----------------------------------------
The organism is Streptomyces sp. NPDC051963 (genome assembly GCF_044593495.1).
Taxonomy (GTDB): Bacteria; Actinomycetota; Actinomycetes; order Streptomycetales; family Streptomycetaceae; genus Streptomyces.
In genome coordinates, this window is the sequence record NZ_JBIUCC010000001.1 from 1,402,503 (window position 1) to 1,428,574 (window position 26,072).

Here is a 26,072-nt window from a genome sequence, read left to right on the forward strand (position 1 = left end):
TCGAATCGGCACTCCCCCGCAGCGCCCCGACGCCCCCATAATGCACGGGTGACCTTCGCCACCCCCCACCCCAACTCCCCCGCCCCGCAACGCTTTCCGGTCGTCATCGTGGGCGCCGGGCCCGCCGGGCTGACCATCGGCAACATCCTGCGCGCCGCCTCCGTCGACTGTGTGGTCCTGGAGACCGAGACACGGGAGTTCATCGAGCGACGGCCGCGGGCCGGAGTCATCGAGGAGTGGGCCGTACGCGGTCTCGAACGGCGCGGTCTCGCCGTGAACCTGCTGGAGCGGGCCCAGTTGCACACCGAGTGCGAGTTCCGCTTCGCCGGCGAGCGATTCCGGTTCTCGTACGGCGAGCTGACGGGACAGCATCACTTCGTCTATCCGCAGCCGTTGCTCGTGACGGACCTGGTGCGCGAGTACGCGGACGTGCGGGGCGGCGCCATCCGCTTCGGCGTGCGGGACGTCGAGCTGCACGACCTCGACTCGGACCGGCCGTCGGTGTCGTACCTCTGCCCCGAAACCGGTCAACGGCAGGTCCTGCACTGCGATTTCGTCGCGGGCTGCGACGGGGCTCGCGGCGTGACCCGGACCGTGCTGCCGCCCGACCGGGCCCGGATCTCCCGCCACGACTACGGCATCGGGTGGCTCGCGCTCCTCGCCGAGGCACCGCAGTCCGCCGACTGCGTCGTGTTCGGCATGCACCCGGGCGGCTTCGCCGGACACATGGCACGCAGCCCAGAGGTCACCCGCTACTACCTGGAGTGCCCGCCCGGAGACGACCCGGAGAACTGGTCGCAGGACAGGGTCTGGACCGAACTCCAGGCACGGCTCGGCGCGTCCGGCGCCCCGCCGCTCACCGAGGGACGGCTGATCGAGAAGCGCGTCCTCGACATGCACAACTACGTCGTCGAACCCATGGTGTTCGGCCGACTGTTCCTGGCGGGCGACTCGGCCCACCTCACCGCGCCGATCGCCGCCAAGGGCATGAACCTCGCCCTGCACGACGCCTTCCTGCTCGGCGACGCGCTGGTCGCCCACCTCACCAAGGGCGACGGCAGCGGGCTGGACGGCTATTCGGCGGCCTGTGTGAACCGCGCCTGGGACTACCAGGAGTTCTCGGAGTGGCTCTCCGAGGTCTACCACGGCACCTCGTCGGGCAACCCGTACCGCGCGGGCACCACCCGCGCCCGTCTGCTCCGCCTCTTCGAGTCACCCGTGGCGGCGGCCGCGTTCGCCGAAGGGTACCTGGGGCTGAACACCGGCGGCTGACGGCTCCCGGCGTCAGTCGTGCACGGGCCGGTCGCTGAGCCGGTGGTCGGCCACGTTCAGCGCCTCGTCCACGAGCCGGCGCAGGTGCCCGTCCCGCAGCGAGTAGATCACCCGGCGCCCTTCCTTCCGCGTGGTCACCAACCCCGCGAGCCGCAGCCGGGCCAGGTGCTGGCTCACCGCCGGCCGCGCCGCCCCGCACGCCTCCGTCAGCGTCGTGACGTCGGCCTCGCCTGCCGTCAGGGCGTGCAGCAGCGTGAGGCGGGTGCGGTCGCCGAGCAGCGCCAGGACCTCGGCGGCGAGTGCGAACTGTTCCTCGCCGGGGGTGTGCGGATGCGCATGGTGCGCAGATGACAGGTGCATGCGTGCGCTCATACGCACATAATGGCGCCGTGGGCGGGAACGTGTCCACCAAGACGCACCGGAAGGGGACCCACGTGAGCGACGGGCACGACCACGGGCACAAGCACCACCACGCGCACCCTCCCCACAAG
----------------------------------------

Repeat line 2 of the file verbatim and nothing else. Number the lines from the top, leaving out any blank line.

Taxonomy (GTDB): Bacteria; Actinomycetota; Actinomycetes; order Streptomycetales; family Streptomycetaceae; genus Streptomyces.